|Publication number||US4761254 A|
|Application number||US 06/851,186|
|Publication date||Aug 2, 1988|
|Filing date||Apr 14, 1986|
|Priority date||Apr 14, 1986|
|Publication number||06851186, 851186, US 4761254 A, US 4761254A, US-A-4761254, US4761254 A, US4761254A|
|Inventors||Martin T. Olliff|
|Original Assignee||Morton Thiokol, Inc.|
|Export Citation||BiBTeX, EndNote, RefMan|
|Patent Citations (6), Referenced by (3), Classifications (11), Legal Events (8)|
|External Links: USPTO, USPTO Assignment, Espacenet|
1. Field of the Invention
The present invention relates to a tool and a method for the fabrication thereof for forming bores of unusual or asymmetrical cross section in the propellant in solid rocket motors.
2. Description of the Prior Art
Solid propellant rocket motors utilize a thin-wall cylindrical rocket motor case that is closed at the forward end and has a nozzle at the other end for the emission of exhaust gases from the case. A case-bonded solid propellant may be cast into the rocket motor case after a core of fixed and desired configuration, generally made of metal, has been placed in the case with the propellant filling the space between the core and the case, after which the propellant grain is cured. The core is then removed leaving a cavity or bore having a constant or unchanging cross section the shape of which corresponds to the constant cross section of the core, thus duplicating the exterior contour of the core.
The core may possess a plurality of star points that are arranged symmetrically with relation to the longitudinal axis of the core, the number of star points varying according to the individual requirement of the particular solid propellant rocket motor that is involved.
Solid propellant rocket motor cores may also possess unusual or asymmetric geometries such as, but not limited to, a "hook" as disclosed, for example, in U.S. Pat. No. 3,529,550 to Ralph W. Snowden, issued on Sept. 22, 1970 and assigned to the assignee of the present invention. Such cores enable many variations in the characteristics of the solid propellant grain such as are needed to meet specific requirements of a solid propellant rocket motor and such as occur when the number of star points of a symmetrical core is varied. Cores of such unusual configuration have advantages including high loading density and reduction of strains in the solid propellant grain that are encountered by the solid propellant rocket motor under temperature changes that occur during its operational requirements.
The fabrication, however, of metal cores in accordance with the practice of the prior art to form unusual or asymmetrical constant cross section bores for use in solid rocket motors requires complex, and hence, extensive machining. The "hook" configuration is complicated and, in general, can be made only with the use of three-dimensional numerical control (NC) controlled machining capability.
Thus, there is a need and a demand for improvement in the tools and the method of the fabrication thereof for forming such tools quickly with little requirement for special machining capability. The present invention was devised to fill the technological gap that has existed in the art in this respect.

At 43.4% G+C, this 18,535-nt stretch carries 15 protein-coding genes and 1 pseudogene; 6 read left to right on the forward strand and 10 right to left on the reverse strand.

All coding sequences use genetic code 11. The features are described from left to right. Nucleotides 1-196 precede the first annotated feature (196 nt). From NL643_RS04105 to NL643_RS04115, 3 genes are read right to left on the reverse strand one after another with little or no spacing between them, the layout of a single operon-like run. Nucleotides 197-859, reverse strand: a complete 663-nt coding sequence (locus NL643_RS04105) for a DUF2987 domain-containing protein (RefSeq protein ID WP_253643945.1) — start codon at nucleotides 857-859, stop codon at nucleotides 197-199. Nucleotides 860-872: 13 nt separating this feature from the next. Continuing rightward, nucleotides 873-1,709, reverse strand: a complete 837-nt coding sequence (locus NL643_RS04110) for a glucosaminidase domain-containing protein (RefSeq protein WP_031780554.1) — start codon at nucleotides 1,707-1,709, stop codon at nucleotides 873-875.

An object of the invention as to provide an improved method of and apparatus for fabricating a tool or core to form an asymmetrical, constant cross section bore in the propellant in a solid rocket motor.
In accomplishing this and other objectives of the invention, an elongated flexible bag is fitted inside templates that have aligned openings therein that are shaped to correspond to the cross section desired for the bore in the propellant of a solid propellant rocket motor. With one end sealed, the bottom end, the bag is filled with a multiplicity of individual solid pieces of matter each of which is substantially smaller in cross section than that of the bag. As a result, when filled with such pieces, the bag is made to conform in cross sectional shape to that of the shaped openings in the templates.
In one embodiment the individual pieces may comprise small rods of round cross section. In another embodiment the individual members may comprise small rods of hexagonal cross section. In still another embodiment, the individual members may comprise particles of granular material such as sand.
When the bag has been filled with the multiplicity of pieces, the top end of the bag is sealed and air is exhausted or pulled from the bag by means of a vacuum needle until the bag is very hard on the bundle of rods or mass of granular material therein. The vacuum needle is then withdrawn, the hole made in the bag by the needle is sealed, and the templates are removed from the bag.
The resulting rigid structure is then ready for use as a tool or core for loading a solid rocket motor with propellant. After such loading and curing of the propellant, which loading may be effected in a manner known in the prior art as described hereinbefore, the bag may be cut open, the rods or other material contained in the bag may be extracted, and the plastic of which the bag is made may be peeled out of the bore in the propellant.